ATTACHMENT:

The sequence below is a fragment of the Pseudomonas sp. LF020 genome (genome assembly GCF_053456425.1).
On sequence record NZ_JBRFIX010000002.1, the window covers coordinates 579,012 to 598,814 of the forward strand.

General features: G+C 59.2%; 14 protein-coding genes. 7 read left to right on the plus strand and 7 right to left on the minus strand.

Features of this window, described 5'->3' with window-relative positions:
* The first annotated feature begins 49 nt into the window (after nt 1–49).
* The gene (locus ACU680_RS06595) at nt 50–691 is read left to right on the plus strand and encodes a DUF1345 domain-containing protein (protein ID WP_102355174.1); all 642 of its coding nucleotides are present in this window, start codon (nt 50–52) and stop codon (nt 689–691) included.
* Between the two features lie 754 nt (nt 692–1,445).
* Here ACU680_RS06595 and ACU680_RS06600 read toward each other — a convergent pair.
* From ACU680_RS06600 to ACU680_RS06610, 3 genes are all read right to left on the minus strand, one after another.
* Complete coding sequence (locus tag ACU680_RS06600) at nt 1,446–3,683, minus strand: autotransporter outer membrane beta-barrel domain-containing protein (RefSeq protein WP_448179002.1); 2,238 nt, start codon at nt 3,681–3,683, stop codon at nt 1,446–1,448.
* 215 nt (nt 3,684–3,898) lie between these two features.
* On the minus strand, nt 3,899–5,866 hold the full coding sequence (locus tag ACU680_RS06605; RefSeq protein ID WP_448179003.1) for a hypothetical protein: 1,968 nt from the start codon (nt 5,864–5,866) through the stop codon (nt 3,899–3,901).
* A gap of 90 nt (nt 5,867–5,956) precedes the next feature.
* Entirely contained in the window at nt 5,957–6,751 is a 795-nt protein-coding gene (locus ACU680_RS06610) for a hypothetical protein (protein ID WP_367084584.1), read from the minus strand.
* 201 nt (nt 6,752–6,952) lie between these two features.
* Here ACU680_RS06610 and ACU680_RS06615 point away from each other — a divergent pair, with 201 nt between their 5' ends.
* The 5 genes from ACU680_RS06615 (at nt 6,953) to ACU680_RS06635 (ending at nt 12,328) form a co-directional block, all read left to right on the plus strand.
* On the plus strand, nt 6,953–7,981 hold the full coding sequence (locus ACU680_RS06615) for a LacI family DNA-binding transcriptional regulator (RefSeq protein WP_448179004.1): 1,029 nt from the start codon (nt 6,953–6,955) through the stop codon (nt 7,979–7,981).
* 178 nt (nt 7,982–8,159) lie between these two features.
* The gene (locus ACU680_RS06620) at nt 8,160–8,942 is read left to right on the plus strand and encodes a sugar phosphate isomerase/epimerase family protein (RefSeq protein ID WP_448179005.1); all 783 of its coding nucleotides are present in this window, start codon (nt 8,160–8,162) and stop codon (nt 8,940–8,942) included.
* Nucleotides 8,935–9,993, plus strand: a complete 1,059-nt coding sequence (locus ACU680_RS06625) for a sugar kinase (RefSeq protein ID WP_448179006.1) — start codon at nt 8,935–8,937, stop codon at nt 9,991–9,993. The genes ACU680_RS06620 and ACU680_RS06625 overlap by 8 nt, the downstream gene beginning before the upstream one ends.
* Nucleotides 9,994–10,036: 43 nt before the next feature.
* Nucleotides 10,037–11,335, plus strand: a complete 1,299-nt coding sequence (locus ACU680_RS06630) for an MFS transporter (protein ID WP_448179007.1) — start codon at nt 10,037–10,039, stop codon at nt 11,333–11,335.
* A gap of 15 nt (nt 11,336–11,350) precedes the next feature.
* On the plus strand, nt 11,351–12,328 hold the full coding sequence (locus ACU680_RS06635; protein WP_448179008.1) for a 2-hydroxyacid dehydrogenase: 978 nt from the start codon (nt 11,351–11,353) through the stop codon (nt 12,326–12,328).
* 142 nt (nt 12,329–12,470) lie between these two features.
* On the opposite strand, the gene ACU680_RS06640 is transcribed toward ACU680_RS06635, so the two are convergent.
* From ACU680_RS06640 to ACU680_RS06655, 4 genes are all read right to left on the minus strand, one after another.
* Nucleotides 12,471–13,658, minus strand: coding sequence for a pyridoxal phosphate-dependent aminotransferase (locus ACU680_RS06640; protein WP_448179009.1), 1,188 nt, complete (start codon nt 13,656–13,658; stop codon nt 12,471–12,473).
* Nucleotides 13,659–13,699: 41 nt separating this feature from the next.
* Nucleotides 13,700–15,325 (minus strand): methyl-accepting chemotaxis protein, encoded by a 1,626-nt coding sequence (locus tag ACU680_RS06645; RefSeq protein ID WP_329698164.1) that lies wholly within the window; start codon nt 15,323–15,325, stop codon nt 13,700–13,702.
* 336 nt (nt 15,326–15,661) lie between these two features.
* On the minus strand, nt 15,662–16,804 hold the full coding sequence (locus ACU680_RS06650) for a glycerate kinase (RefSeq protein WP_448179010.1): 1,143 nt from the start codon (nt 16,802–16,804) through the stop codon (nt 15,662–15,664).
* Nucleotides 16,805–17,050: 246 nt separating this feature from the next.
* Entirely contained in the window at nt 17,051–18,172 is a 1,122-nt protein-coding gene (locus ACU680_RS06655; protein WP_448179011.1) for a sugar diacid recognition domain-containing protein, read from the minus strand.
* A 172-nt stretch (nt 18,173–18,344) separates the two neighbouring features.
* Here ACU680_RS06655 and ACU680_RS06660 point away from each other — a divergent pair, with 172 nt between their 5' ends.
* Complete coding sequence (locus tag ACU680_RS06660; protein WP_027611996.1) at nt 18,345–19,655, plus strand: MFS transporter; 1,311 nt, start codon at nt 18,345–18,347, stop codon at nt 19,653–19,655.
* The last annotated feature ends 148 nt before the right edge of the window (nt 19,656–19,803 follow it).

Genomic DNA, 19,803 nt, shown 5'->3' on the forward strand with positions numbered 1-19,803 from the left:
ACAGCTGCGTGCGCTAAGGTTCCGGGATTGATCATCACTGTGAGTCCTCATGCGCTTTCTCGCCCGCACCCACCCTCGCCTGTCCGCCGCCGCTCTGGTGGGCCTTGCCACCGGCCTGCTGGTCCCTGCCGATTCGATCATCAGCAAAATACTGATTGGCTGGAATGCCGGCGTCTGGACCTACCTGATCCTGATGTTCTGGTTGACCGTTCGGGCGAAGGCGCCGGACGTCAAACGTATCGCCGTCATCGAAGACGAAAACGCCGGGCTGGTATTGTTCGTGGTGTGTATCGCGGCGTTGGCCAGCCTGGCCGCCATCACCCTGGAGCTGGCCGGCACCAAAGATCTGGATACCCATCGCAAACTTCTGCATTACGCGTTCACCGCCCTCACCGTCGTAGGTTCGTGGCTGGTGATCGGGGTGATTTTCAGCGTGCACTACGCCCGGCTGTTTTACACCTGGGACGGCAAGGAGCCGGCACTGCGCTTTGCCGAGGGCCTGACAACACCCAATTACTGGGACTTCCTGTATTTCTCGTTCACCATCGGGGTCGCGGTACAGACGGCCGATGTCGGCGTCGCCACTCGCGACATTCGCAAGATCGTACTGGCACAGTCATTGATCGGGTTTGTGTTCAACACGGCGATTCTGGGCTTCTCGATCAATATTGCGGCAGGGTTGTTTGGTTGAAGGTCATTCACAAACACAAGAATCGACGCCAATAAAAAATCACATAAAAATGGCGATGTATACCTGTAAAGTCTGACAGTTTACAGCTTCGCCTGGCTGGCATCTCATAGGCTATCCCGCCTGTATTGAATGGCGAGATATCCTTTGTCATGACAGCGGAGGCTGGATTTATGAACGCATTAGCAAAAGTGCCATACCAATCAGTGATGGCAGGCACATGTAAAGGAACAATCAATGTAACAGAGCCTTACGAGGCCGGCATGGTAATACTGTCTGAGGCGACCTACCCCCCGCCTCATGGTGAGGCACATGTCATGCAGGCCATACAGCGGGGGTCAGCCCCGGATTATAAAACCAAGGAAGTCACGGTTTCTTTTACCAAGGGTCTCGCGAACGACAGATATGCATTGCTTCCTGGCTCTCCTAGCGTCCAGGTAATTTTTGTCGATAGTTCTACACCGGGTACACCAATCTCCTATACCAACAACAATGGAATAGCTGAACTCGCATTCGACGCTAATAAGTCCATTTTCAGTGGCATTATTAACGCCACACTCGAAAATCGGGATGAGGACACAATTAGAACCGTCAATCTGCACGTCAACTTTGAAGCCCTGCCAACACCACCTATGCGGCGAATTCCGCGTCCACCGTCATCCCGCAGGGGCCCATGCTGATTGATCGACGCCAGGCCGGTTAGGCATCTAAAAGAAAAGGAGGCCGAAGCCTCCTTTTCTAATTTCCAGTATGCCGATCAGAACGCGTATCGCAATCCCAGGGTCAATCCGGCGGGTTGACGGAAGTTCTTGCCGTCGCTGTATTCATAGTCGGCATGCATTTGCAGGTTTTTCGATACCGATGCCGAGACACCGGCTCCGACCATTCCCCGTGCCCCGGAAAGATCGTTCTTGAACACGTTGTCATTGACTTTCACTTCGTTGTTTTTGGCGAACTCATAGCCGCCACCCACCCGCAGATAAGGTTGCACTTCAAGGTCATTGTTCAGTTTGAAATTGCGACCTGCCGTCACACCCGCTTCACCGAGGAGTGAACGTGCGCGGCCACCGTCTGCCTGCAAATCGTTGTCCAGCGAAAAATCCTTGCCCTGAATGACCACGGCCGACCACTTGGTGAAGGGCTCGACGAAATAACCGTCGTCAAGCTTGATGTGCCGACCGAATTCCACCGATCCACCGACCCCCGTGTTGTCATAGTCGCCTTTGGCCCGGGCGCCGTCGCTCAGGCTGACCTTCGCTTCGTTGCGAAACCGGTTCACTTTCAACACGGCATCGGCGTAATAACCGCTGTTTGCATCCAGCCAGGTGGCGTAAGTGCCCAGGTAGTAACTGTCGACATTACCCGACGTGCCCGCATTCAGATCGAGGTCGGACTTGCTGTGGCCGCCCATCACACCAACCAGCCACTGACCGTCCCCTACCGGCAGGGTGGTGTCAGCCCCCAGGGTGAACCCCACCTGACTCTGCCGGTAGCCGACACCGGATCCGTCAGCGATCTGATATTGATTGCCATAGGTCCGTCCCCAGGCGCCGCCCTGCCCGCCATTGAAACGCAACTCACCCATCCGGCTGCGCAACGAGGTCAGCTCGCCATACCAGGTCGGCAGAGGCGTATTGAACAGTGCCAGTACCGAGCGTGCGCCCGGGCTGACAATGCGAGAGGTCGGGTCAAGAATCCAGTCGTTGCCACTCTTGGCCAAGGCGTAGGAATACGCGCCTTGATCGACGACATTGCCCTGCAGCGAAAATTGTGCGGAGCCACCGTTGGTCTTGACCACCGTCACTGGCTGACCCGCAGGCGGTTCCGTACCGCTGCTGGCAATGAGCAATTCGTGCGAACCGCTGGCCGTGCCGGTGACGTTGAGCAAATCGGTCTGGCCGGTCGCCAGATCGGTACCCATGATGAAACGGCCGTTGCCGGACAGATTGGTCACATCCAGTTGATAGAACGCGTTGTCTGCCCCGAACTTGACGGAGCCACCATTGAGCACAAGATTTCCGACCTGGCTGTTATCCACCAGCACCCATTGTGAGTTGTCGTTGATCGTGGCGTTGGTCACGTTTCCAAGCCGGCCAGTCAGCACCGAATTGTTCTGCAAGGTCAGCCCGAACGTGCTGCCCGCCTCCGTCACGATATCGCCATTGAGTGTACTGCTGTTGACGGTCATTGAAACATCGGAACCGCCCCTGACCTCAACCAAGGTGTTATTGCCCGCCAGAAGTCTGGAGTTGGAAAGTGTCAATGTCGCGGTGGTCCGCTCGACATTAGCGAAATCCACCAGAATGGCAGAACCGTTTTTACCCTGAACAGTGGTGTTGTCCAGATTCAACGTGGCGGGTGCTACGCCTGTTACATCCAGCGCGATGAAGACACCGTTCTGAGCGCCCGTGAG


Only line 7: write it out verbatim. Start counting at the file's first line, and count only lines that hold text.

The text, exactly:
* Between the two features lie 754 nt (nt 692–1,445).